A powerful blast targeting an armored NATO convoy in Kabul has killed at least eight people and wounded 28, including three coalition soldiers, officials say.
The Islamic State (IS) extremist group claimed the attack in a statement carried by its Aamaq media arm.
The attack came on May 3 during morning rush hour on a busy road near the U.S. Embassy and NATO headquarters, according to an Afghan Interior Ministry spokesman.
"Unfortunately most of [the victims] are civilians," spokesman Najib Danish said.
NATO said three coalition soldiers had received "non-life-threatening wounds."
"[They] are in stable condition, and are currently being treated at coalition medical facilities," a spokesman for U.S. Forces-Afghanistan said, without confirming their nationalities.
Earlier, a Resolute Support spokesman, U.S. Navy Captain Bill Salvin, said three U.S. service members were wounded in the attack. Resolute Support is a NATO-led train, advise, and assist mission.
The explosion, which NATO said was an improvised explosive device, damaged two of the heavily armored Mine-Resistant Ambush-Protected (MRAP) vehicles carrying the foreign soldiers and left a small crater in the road.
MRAPs, which are designed to withstand large explosions, are routinely used by international forces moving around Kabul.
However, the IS statement said a suicide bomber detonated an explosives-rigged car as the convoy passed an area near the U.S. Embassy.
The local IS affiliate has gathered strength in recent years, and is now at war with both the U.S.-backed government and the much larger Taliban insurgency.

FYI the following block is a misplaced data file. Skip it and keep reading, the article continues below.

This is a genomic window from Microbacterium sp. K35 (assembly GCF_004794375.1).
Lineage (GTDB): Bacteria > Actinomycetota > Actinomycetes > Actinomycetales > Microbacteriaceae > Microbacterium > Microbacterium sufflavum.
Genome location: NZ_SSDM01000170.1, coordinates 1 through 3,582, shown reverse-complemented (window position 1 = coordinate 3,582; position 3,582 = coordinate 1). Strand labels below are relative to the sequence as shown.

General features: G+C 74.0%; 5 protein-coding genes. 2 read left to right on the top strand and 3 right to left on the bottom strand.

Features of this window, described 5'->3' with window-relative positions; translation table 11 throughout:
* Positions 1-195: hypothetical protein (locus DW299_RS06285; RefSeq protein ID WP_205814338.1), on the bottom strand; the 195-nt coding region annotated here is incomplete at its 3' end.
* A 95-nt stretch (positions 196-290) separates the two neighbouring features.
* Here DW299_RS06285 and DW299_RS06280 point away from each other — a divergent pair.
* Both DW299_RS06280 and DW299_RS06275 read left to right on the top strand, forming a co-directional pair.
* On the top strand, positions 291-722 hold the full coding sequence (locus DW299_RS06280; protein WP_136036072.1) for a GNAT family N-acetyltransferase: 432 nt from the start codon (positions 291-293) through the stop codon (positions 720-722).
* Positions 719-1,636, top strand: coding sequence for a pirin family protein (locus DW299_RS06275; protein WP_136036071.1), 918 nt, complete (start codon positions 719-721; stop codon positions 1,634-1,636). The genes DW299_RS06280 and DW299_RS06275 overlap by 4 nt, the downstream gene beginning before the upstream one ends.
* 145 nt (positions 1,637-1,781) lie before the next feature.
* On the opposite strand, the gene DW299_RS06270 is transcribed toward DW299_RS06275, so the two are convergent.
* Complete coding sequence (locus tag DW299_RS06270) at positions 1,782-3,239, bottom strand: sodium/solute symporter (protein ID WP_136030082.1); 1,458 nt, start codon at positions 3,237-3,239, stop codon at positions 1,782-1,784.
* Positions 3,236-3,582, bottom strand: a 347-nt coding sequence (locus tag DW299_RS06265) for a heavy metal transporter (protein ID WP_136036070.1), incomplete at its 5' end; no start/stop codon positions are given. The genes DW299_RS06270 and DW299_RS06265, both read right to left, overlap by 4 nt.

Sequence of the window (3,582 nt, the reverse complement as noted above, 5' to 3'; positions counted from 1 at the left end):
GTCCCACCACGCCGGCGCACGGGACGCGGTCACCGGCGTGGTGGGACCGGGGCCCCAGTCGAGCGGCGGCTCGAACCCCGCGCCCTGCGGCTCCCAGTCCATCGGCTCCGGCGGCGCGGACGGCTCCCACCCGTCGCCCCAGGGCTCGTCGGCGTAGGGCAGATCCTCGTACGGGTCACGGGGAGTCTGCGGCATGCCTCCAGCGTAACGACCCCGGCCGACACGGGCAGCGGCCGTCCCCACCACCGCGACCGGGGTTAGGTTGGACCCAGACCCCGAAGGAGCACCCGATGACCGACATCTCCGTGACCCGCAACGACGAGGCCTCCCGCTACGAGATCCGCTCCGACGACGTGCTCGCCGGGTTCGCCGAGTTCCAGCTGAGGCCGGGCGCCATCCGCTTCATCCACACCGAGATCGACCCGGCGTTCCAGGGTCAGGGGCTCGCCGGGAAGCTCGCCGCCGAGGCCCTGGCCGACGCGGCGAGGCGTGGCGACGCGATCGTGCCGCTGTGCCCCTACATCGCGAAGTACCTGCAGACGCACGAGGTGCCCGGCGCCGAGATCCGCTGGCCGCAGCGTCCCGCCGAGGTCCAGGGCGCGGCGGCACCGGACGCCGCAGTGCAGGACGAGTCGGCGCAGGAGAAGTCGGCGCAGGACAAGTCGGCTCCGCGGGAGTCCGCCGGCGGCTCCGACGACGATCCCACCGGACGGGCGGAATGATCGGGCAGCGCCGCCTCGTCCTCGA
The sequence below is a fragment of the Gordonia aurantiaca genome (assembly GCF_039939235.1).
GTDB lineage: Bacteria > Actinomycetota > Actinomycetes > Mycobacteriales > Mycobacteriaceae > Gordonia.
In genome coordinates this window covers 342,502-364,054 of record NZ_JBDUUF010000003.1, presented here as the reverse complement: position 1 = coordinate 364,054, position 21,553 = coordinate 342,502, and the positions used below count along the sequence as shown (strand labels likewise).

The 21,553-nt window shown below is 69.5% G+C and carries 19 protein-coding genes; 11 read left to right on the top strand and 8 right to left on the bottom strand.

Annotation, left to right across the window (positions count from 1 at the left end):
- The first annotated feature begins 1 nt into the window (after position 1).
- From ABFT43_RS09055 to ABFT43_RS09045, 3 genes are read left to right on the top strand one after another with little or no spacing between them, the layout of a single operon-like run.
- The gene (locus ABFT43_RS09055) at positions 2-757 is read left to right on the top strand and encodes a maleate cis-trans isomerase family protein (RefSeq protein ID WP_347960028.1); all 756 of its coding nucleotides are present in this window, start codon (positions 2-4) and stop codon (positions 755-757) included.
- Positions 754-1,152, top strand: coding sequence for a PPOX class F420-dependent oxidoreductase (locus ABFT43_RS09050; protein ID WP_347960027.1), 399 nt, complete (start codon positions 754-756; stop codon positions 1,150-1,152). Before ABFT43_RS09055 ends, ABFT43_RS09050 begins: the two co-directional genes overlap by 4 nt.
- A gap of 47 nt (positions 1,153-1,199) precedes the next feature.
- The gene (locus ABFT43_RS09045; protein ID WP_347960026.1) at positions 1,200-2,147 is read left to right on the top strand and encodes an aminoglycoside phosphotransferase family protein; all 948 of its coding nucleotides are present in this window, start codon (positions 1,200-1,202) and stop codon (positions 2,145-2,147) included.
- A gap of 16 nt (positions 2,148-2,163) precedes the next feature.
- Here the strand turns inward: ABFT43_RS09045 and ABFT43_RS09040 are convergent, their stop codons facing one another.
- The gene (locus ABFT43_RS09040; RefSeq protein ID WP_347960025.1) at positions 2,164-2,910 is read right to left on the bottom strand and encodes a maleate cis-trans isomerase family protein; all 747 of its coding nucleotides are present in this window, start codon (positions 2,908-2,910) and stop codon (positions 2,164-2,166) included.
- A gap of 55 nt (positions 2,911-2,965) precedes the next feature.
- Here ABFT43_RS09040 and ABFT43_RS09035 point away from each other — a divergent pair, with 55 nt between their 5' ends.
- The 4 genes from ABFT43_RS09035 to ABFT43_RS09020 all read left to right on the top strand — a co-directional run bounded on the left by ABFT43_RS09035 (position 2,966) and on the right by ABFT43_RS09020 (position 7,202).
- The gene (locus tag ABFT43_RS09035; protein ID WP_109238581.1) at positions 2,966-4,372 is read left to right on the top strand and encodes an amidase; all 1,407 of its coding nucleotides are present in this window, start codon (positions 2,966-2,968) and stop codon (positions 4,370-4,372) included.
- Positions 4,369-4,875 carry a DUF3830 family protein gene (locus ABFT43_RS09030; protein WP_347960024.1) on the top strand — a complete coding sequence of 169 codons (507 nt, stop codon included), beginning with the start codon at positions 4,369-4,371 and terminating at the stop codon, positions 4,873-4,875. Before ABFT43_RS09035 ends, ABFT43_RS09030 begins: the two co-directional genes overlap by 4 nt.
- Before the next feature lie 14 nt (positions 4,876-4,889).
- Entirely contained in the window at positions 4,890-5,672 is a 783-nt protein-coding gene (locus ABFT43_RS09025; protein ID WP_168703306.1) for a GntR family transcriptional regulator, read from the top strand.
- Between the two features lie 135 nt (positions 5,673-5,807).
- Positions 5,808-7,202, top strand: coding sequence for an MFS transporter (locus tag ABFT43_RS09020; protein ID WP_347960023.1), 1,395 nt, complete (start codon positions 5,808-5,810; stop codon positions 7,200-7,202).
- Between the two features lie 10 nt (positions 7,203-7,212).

The attack comes just days after a threat by the Taliban to target foreign forces in the spring offensive that it launched last week.
The spring offensive normally marks the start of the "fighting season," though this winter Taliban militants kept battling government forces.
Since the beginning of the year, at least five large attacks have taken place in Afghanistan's capital with hundreds of civilians killed and injured.
U.S. Defense Secretary Jim Mattis, who visited Kabul last month as Washington seeks to craft a new strategy in Afghanistan, warned of "another tough year" in the war-torn country for both foreign troops and local forces.
NATO chief Jens Stoltenberg told a German newspaper on April 20 that the 28-nation alliance was considering boosting its troop strength once more, given the "challenging" security situation.
The United States has around 8,400 troops in the country with about another 5,000 from NATO allies.
Most are taking part in NATO's train, assist, and advise mission, though some are also carrying out counterterrorism missions targeting the Islamic State group and Al-Qaeda.
The Afghan conflict is the longest in U.S. history -- American-led NATO troops have been at war there since 2001, after the ousting of the Taliban regime for refusing to hand over Osama bin Laden following the September 11, 2001, attacks in the United States.